Natural History Update 2017
by Richard L. Howey, Wyoming, USA
We have reached a point in history when scientific and technological advances are taking place at such an incredibly rapid rate that it's virtually impossible to keep track of them. As a consequence we must rely on summaries and “news flashes” to maintain even a minimum informational orientation. However, it is important to attempt to remain informed and in 2017 a staggering number of new developments and expansions took place and so I am going to take it upon myself to provide a few summaries of my own here.
1) A major development was the discovery that a relatively recent avian species has reproduced at an incomprehensible rate and is now about to overwhelm us. It might be described as the flip side of an “endangered species” and is rather an “endangering species.” I am, of course, referring to the infamous “Tweet”. This reminds one of the sort of thing that took place with the infamous Passenger Pigeon which at its peak is estimated to have reached 3 to 5 billion. The number of “Tweets” recorded these days is estimated to be around 200 billion a year! Tweets might well be regarded as the Messenger Pigeons of today. Their song is that of the “twitter”. Recently some techno-geneticists have been considering that possibility of altering a significant characteristic of Tweets. When originally conceived, Tweets all had an upper limit in terms of size growth, but now there are those who are proposing that this limit be doubled. The troubling question here is: Will this result in a new species?
Another major problem is feeding the Tweets as they have a highly eccentric form of metabolism that consists of devouring energy “seeds”. Recently the COOTOO (Current Occupant Of The Oval Office) decided that solar, and winds seeds are insufficient and has decided to make many more coal seeds available. Unfortunately, these latter produce a kind of smoky orange flatulence from the Tweets that contaminates virtually everything.
2) A potentially sad and outrageous disaster looms for some of our most impressive companions on the planet, namely, the elephants (or as COOTOO spells it “ephelants”). The importation of elephant trophies from Zimbabwe and Zambia have been put on hold while that policy is being reviewed. Inside sources have revealed that this is not out of any ecological concern, but rather that someone reminded COOTOO that the elephant is the mascot of the Republican Party. Since that reminder, his position has oscillated almost daily depending on his attitudes toward Turtle McConnell and Frat Rat Ryan. On anti-Republican days, he considers issuing an executive order to have all members of Congress shot and, on the other days, to have all elephants shot or vice versa. So, offer up a little Tweet for the elephants (and incidentally the lions and other trophy species as well).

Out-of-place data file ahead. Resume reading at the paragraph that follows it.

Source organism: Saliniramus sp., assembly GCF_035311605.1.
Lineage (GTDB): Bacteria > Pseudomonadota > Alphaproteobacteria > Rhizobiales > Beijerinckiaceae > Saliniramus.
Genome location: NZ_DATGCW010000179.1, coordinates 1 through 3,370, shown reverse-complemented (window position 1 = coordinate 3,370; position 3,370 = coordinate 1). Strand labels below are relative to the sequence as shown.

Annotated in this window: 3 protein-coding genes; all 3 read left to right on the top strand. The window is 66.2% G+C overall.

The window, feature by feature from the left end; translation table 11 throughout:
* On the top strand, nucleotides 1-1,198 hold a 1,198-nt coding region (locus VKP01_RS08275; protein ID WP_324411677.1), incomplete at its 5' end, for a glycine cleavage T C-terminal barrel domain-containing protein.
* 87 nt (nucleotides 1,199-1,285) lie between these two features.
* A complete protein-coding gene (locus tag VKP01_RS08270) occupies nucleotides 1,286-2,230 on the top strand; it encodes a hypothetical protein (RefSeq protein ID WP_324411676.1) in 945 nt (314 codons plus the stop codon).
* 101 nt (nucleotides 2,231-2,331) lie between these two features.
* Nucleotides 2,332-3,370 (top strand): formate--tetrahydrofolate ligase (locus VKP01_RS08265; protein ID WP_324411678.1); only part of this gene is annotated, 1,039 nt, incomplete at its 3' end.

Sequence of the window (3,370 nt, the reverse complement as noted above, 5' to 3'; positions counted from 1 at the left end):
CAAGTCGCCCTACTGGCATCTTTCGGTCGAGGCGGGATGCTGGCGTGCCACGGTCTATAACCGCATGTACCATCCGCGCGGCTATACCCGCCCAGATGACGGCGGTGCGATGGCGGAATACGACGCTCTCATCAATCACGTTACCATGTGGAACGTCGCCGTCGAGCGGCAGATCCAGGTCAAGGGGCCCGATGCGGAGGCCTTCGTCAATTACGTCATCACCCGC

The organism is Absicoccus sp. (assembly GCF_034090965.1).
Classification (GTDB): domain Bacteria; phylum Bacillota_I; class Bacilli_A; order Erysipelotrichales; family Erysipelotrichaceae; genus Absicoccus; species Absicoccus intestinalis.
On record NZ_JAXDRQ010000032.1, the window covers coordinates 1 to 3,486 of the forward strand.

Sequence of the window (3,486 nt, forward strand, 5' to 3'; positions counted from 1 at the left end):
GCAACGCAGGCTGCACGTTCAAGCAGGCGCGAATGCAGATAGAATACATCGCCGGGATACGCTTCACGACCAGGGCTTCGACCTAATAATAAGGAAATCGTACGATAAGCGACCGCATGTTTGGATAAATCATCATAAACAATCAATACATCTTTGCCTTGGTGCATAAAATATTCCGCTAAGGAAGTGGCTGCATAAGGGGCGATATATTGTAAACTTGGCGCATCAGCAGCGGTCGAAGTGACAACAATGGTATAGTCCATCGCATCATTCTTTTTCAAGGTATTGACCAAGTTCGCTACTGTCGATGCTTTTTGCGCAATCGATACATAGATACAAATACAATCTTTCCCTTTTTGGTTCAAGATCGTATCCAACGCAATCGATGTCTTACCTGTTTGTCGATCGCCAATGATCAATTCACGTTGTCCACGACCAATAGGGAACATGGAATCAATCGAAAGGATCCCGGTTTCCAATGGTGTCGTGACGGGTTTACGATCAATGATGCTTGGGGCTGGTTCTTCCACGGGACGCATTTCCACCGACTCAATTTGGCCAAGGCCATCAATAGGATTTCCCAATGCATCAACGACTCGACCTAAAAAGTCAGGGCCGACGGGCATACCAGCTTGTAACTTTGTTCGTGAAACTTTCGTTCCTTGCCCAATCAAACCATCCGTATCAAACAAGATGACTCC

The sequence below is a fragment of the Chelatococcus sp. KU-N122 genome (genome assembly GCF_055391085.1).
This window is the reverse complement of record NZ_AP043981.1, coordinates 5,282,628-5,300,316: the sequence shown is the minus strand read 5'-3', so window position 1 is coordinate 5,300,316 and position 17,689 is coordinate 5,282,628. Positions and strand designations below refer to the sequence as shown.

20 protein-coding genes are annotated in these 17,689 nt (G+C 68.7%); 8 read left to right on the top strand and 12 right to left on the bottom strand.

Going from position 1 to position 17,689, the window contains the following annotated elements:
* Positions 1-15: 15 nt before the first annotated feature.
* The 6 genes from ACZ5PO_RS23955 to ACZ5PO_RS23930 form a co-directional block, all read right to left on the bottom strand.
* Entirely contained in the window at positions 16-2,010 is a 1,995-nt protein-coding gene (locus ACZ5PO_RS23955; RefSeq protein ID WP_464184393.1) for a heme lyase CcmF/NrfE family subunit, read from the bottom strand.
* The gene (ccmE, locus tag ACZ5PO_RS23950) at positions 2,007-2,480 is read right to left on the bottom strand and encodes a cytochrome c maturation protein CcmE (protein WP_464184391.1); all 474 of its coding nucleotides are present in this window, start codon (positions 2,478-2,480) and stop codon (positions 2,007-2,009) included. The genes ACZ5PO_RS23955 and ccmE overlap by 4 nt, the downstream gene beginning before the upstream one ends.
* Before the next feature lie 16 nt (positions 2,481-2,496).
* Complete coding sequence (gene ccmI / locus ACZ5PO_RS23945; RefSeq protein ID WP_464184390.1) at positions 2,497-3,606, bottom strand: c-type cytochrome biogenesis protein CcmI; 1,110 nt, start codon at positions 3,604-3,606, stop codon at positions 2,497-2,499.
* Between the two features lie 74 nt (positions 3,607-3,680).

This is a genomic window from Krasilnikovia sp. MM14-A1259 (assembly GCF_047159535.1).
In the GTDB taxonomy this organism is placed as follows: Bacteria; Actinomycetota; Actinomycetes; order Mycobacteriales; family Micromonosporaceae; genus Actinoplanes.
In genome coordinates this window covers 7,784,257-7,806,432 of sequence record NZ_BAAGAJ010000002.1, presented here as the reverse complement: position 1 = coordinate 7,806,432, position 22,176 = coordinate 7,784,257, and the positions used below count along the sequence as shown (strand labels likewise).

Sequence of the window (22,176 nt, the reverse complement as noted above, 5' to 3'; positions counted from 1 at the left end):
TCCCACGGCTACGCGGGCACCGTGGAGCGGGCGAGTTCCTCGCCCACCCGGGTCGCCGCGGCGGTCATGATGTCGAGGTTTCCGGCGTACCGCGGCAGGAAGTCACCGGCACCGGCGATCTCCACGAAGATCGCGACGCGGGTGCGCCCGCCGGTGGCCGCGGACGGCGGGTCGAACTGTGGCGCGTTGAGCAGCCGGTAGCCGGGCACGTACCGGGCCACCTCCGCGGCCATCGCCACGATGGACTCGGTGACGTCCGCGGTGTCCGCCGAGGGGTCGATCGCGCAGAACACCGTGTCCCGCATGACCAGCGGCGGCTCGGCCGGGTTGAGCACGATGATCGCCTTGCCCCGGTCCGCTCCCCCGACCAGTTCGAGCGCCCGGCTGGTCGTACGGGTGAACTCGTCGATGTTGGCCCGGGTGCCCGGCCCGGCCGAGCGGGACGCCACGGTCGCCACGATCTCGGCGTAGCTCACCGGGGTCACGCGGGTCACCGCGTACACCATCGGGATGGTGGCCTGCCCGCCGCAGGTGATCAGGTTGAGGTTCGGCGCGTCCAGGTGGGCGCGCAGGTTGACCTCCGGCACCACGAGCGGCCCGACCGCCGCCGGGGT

3) A critical event in England and Europe that has massive implications for the entire global economic scene is that unexpected appearance of what was by many thought to be a long extinct being, the Brexisaurus. The Brexisaurus detests being held captive or constricted or constrained in any way. Eventually, it hopes to surpass the glory of its predecessor, the Rajisaurus. All of this is to be accomplished following the directives of Donald Truss and Mike (2) Ha’penny aided by the British politician, Nigel Farrago who is related to two old French families, the Pennes and the Gaullmaufries.
4) It has now been officially confirmed that Googles have been sighted in every country on earth. Their fungal-like filaments have been detected in 77% of households and businesses. The rate of spread is exponential and experts are increasingly alarmed that the sensory devices of the Googles are beginning to shape human behavior by the use of elaborate feedback mechanisms and now with Automatic Acquisition algorithms, the system can order for you when ever you get low on any given commodity.
5) CRISPR is for those of us who have retro tastes. Remember how good grandmother’s fried chicken used to taste. Well, now fried chicken is usually mushy and greasy. However, using this new very high tech means, you can once again have crisp, juicy, flavorful chicken. Researchers have spend extraordinary amounts of time and money working to achieve that mouth-watering perfection by doing genetic editing. The results will clearly benefit all mankind.